Non-disclosure form. I understand that many companies handle sensitive material and have no wish to have their clientele or industry innovations stolen. Discretion is a professional attribute. Such companies generally have their own in-house writers; they don't hire freelancers for such work. However, if the client is worried that the hired freelancer will steal his story premise, then he's worried about the wrong thing. Writers, especially fiction writers, suffer no shortage of ideas. There's seldom enough time or opportunity to develop the ideas they do have. They have no need to steal story concepts from their clients.
In vetting RFPs, it becomes a gamble to respond to prospective clients who expect world-class skill and service and put little value and many restrictions on it. Occasionally, I attempt to educate the buyer in my proposal. It seldom results in a gig; however, I take small comfort in knowing that I've presented myself honestly and haven't misled the buyer by pandering to ignorance or unreasonable expectations.
I put in a 12-hour working day yesterday after a jam-packed week last week. The feast-or-famine cycle of freelancing brought home the perceptions people have about what I do. Yes, I'm going to whine.
When the younger son comes home and I'm sitting at my computer, he wants attention beyond, "Hi, Bubba. How was your day?" That bid attention often takes the form of pestering me. When my husband comes home, he, too, wants attention, usually engaging in conversation. But my workday hasn't yet finished. I start before 8:30 a.m. (oftentimes before 8:00 a.m.) and feel obligated to put in a solid day's work, at least eight or nine hours. Then, if I'm not working late on a project, the evening shift kicks in with the familiar question of "What's for dinner?" and complaints that "I don't have any clean pants." I'm at home all day, so obviously I must have plenty of time for housework and cooking, right?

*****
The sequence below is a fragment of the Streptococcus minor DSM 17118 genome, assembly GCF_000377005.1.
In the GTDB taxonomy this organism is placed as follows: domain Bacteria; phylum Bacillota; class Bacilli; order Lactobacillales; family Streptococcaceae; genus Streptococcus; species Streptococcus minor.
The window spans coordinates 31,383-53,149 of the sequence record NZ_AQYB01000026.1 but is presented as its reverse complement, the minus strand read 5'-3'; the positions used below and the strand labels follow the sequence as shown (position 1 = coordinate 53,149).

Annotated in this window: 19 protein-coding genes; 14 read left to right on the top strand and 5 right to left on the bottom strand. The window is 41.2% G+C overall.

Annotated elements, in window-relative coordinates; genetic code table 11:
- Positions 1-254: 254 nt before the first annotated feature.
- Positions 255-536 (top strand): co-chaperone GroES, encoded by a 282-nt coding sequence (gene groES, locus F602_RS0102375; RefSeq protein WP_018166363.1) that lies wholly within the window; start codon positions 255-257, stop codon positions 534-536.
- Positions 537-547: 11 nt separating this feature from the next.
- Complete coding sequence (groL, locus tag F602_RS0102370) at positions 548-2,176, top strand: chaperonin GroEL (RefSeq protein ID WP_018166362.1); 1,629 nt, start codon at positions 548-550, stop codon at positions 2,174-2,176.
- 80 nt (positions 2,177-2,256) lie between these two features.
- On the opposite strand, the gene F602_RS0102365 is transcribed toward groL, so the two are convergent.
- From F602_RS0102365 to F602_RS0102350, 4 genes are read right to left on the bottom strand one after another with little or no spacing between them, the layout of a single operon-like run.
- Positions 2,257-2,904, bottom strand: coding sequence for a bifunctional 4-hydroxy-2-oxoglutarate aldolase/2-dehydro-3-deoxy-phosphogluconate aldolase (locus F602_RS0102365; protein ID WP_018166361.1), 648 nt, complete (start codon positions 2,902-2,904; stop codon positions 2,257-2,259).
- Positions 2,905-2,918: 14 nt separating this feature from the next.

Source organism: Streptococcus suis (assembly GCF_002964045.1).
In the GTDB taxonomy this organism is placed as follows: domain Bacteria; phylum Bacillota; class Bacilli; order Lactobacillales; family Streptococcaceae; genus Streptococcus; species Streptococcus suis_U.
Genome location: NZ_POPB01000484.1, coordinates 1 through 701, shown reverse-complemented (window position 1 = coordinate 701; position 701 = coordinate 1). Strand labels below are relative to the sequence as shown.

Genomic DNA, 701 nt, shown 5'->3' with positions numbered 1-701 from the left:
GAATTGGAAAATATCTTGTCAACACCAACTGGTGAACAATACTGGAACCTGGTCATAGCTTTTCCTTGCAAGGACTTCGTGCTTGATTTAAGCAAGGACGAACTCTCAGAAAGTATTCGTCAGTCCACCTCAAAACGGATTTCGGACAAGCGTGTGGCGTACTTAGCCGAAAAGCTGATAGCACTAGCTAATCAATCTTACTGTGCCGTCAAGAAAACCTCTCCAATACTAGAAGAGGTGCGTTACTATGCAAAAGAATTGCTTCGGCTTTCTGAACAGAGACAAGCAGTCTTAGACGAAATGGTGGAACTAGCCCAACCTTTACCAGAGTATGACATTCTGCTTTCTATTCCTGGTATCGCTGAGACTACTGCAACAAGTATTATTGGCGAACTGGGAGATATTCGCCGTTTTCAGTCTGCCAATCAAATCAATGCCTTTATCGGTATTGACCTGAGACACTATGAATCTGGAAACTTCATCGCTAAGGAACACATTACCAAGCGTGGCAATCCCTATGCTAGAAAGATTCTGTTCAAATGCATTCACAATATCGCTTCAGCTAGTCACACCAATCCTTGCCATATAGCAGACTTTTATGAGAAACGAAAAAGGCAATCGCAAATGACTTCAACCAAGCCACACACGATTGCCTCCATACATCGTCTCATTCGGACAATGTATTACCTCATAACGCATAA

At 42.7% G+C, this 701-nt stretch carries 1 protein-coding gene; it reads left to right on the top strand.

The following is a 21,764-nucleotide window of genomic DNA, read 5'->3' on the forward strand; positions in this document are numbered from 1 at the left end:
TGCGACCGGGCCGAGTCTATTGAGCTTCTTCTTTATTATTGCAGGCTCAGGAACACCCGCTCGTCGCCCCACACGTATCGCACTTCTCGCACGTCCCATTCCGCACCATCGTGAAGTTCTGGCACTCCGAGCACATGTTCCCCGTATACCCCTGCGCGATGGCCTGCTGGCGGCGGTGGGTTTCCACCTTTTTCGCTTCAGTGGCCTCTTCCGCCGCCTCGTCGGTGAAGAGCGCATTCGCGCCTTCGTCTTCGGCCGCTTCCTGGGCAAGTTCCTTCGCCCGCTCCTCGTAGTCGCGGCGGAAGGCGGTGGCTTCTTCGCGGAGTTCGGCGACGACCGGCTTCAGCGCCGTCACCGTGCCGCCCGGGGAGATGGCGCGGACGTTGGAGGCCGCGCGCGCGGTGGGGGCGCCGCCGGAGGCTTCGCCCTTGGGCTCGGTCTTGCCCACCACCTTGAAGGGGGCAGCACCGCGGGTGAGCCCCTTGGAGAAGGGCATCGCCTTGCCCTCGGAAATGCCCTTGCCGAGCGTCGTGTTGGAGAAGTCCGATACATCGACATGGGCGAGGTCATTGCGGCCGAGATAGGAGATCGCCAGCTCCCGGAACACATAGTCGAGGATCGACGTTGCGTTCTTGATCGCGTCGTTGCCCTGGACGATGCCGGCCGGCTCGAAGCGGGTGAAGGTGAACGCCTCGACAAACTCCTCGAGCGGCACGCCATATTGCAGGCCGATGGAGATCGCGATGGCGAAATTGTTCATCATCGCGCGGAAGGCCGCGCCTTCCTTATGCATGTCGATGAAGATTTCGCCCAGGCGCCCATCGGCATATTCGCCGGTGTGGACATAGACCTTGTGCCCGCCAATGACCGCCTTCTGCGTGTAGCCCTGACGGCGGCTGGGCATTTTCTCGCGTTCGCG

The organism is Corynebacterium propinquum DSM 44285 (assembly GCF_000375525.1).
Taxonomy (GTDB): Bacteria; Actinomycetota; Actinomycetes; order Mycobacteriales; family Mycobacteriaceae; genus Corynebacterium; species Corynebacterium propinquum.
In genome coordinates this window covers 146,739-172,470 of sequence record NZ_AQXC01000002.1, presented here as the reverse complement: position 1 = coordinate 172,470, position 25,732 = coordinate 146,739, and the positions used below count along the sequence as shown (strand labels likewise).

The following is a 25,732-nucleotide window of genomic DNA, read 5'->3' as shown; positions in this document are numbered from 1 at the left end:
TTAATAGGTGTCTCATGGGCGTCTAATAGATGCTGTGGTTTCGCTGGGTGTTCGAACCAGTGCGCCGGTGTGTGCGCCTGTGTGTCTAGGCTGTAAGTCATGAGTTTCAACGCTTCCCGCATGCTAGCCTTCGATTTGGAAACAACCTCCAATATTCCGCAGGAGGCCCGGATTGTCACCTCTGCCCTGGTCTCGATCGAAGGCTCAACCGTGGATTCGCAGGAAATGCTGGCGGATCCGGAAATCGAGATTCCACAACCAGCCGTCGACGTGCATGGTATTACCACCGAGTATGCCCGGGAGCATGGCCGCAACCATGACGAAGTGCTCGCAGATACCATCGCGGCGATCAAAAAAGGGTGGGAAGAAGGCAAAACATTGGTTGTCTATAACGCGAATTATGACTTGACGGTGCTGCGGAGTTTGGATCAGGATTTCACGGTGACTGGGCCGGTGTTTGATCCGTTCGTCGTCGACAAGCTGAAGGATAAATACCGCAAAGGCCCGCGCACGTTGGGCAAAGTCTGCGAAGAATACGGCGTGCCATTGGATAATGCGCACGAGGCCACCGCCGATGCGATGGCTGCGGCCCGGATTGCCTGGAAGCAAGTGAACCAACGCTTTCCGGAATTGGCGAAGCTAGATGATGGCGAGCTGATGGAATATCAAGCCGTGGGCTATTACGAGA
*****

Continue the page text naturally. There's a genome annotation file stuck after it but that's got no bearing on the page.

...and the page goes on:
Just because my son's school day or my husband's work day has ended doesn't mean that my work for the day is finished, too. I'm not entirely sure they view what I do as actual work with actual professional commitments and obligations.
Freelancers do work hard. Flexible hours doesn't mean that we have no schedule; it means that we try to stick to a regular schedule and will work as long as necessary to finish the project. It means that cash flow comes in fits and spurts because freelancers don't get a regular weekly or biweekly salary. Payment usually comes in a deposit at the beginning of a project and then upon delivery of the project. Or sometimes only upon delivery. Therefore, much of our daily, unpaid work entails hunting for gigs to keep the projects coming.